When you start to imagine the garden you want to create, what guides your vision? And when you visit a garden you love, how do you determine what looks good and feels right? These are fun and interesting questions to explore, especially from the perspective of landscape design, which is in part influenced by human psychology. To that end, we recently came across a great article written by Rob Steiner for the Garden Design Magazine website that does a good job of explaining the eight key landscape design principles to consider when planning and building a home garden. You might be surprised to discover that you've seen these principles at work in other gardens, and now you can identify why the space felt comforting or appealing.
1. The law of significant closure
As the article points out, this design principle determines how tall to make a hedge or other vertical element, in order to create the comforting sense of being in a safe, tucked away or protected space. Here's a good definition of the rule and how to apply it: "The law of significant enclosure says that we feel enclosed when the vertical edge of a space is at least one-third the length of the horizontal space we're inhabiting." For example, if your garden space is 12 feet wide, you'd want a vertical element to be at least 4 feet tall.
2. Use the regulating line as a guide
Take a look at your proposed garden space; what architectural components are visible (i.e. a fence, doorway, porch, the corner of your house etc.)? Now imagine an invisible line extending from each of those elements' right-angle corners. These regulating lines can create a natural guide for the layout of your garden, including where raised beds or a walkway might go. When you use regulating lines as guides, you create a sense of order and harmony in your design.
3. Plant big to small
When it comes time to put shovel to earth and start planting, this rule comes in handy. Even though it may be exciting to plant all the pretty ground cover and small items you hand selected right away, try to be patient and put the bigger plants - trees and shrubs - in first. This makes good sense logistically and also visually, as you can fill in the spaces around the large elements in an organized manner. Moreover, it's worthwhile to think of plants as having a key role in creating the space that is the garden by way of a canopy, floor, walls, etc.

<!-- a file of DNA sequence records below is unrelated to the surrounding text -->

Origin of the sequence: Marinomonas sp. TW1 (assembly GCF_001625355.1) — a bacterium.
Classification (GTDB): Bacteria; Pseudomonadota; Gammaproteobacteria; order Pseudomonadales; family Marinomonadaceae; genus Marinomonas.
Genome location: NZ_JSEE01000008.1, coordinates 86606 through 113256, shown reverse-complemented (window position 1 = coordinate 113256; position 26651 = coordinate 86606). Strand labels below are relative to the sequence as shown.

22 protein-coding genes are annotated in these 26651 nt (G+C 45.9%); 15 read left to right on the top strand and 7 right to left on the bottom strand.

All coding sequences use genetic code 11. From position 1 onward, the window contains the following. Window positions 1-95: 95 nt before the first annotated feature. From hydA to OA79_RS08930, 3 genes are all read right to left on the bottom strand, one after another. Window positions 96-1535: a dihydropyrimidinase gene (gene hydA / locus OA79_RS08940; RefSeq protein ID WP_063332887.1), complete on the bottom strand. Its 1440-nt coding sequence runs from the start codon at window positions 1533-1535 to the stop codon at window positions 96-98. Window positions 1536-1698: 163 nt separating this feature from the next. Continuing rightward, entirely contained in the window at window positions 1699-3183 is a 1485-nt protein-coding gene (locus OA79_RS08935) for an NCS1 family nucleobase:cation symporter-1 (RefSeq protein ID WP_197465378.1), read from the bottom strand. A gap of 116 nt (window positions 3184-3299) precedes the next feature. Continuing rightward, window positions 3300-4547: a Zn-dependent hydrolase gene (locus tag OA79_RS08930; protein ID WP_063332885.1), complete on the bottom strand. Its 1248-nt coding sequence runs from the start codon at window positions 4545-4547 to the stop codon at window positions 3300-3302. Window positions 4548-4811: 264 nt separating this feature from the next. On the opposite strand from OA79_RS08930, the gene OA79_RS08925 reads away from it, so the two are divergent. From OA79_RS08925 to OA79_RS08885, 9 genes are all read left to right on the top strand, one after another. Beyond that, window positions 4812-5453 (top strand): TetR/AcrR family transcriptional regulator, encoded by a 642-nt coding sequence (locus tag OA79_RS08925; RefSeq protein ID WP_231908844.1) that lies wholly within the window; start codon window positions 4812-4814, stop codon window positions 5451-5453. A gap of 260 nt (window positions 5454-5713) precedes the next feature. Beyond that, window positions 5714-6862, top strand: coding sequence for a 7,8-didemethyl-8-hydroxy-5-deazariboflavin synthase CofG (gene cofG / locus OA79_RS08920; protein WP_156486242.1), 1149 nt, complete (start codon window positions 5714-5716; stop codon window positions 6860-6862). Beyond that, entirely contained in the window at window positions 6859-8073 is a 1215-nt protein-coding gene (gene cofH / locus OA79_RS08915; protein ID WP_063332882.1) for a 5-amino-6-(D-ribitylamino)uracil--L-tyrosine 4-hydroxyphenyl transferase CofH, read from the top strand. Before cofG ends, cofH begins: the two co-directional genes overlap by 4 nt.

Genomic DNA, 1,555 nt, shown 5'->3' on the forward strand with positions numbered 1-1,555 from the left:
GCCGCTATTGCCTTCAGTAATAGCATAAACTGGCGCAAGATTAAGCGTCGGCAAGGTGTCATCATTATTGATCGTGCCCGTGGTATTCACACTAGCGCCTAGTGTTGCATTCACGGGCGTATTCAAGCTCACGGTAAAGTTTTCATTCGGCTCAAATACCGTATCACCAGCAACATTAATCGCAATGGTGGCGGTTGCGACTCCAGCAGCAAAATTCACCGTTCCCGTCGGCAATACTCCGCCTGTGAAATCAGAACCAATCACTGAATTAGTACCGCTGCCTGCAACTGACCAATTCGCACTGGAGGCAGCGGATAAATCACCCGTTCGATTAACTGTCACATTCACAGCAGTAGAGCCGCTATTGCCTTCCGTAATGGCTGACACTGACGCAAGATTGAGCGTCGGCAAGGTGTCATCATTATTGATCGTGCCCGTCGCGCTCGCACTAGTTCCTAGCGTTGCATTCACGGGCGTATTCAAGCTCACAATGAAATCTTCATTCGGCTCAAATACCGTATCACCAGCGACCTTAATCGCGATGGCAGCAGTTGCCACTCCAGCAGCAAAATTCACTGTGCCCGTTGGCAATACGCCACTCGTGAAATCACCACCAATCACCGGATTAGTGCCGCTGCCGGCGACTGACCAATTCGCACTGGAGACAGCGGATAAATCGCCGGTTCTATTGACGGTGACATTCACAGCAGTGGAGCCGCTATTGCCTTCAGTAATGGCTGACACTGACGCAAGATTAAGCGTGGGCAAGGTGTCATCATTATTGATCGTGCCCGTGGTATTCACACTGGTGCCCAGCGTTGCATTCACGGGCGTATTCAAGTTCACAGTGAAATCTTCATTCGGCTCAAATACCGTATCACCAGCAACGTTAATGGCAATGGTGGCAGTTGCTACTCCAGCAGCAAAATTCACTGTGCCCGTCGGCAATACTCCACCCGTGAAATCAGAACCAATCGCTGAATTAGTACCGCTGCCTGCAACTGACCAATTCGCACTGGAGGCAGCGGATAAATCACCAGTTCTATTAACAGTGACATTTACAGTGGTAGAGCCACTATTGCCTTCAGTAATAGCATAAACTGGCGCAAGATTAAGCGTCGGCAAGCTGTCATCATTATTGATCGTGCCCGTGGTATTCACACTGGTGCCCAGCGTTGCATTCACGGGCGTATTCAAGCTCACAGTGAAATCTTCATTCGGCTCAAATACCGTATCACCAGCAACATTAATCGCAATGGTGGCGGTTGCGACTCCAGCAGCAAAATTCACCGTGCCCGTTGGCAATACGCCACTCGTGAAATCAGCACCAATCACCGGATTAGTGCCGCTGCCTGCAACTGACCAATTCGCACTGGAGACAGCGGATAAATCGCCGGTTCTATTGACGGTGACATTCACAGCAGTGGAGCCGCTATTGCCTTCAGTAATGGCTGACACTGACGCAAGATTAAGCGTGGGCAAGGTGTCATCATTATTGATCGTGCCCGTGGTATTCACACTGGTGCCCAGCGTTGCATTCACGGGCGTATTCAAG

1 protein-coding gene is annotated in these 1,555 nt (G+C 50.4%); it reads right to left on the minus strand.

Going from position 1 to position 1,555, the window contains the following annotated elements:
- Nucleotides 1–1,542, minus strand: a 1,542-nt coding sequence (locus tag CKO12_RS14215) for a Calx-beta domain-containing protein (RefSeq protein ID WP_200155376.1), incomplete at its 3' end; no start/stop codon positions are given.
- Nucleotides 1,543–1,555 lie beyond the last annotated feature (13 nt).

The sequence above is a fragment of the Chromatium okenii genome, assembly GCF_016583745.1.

Carefully selected trees, thoughtfully placed within the garden, create the foundation and backbone for the future. Perennials are pretty, fun to buy, and less of a financial commitment, so gardeners are often tempted to start there when building a new garden. Begin by purchasing trees and shrubs, and you'll build better bones for your garden.
4. When in doubt, go big
If you're debating how tall of an archway to install, refer to the eight landscape design principles and you'll find that the general rule of thumb is the bigger the better. Size creates an impact, and expands the space, so don't be afraid to buy those large ceramic pots!
5. Plant in masses
As any budding gardener can attest, its hard to resist the temptation to collect a wide variety of plants because they're all so interesting and beautiful, but it's important to remember that "there is a power to seeing a quantity of one plant that is genuinely affecting." That's why it's perfectly fine to plant 20 of the same plants, rather than just 4 or 5. Don't be afraid to group together plants in mass to create a visual impact.
Billowing masses of golden Japanese Forest grass make a bold statement as they line the edges of this wide path.
In addition to these principles, there are other important elements to consider when you're choosing the actual plantings for your garden, including but not limited to compatibility, purpose, texture, color, growing cycle, and more. The eGardenGo web app includes all of these elements in their expertly chosen planting combinations and garden recipes. With a designer in your pocket to consult, planting the garden you've been dreaming of becomes much less overwhelming, a whole lot more rewarding! Sign up today to receive updates on eGardenGo, and to get notified when the app is available for download.
Questions? Contact us!